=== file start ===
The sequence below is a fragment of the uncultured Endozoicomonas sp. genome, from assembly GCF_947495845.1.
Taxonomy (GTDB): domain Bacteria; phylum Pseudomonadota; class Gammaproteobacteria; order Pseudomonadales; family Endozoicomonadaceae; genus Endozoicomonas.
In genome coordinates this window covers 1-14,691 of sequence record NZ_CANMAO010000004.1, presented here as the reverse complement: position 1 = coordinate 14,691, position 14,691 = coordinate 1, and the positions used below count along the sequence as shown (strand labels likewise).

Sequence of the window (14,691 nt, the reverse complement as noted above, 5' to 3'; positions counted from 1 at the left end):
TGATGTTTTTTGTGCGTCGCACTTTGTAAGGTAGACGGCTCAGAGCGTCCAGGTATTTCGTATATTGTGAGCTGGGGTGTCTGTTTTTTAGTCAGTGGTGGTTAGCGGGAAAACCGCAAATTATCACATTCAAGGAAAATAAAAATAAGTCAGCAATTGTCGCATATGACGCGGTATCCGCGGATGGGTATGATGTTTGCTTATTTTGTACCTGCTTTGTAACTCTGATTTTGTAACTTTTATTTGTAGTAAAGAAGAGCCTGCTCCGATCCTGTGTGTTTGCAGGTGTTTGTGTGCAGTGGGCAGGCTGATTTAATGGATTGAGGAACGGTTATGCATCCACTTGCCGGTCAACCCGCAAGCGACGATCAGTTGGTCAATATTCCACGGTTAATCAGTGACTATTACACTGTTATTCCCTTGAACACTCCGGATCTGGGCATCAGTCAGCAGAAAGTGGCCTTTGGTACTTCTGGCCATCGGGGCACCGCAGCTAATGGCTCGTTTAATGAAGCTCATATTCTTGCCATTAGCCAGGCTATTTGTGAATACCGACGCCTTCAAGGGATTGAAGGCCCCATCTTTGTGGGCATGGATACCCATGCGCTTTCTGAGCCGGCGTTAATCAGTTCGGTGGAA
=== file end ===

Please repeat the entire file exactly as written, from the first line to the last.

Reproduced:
The sequence below is a fragment of the uncultured Endozoicomonas sp. genome, from assembly GCF_947495845.1.
Taxonomy (GTDB): domain Bacteria; phylum Pseudomonadota; class Gammaproteobacteria; order Pseudomonadales; family Endozoicomonadaceae; genus Endozoicomonas.
In genome coordinates this window covers 1-14,691 of sequence record NZ_CANMAO010000004.1, presented here as the reverse complement: position 1 = coordinate 14,691, position 14,691 = coordinate 1, and the positions used below count along the sequence as shown (strand labels likewise).

Sequence of the window (14,691 nt, the reverse complement as noted above, 5' to 3'; positions counted from 1 at the left end):
TGATGTTTTTTGTGCGTCGCACTTTGTAAGGTAGACGGCTCAGAGCGTCCAGGTATTTCGTATATTGTGAGCTGGGGTGTCTGTTTTTTAGTCAGTGGTGGTTAGCGGGAAAACCGCAAATTATCACATTCAAGGAAAATAAAAATAAGTCAGCAATTGTCGCATATGACGCGGTATCCGCGGATGGGTATGATGTTTGCTTATTTTGTACCTGCTTTGTAACTCTGATTTTGTAACTTTTATTTGTAGTAAAGAAGAGCCTGCTCCGATCCTGTGTGTTTGCAGGTGTTTGTGTGCAGTGGGCAGGCTGATTTAATGGATTGAGGAACGGTTATGCATCCACTTGCCGGTCAACCCGCAAGCGACGATCAGTTGGTCAATATTCCACGGTTAATCAGTGACTATTACACTGTTATTCCCTTGAACACTCCGGATCTGGGCATCAGTCAGCAGAAAGTGGCCTTTGGTACTTCTGGCCATCGGGGCACCGCAGCTAATGGCTCGTTTAATGAAGCTCATATTCTTGCCATTAGCCAGGCTATTTGTGAATACCGACGCCTTCAAGGGATTGAAGGCCCCATCTTTGTGGGCATGGATACCCATGCGCTTTCTGAGCCGGCGTTAATCAGTTCGGTGGAA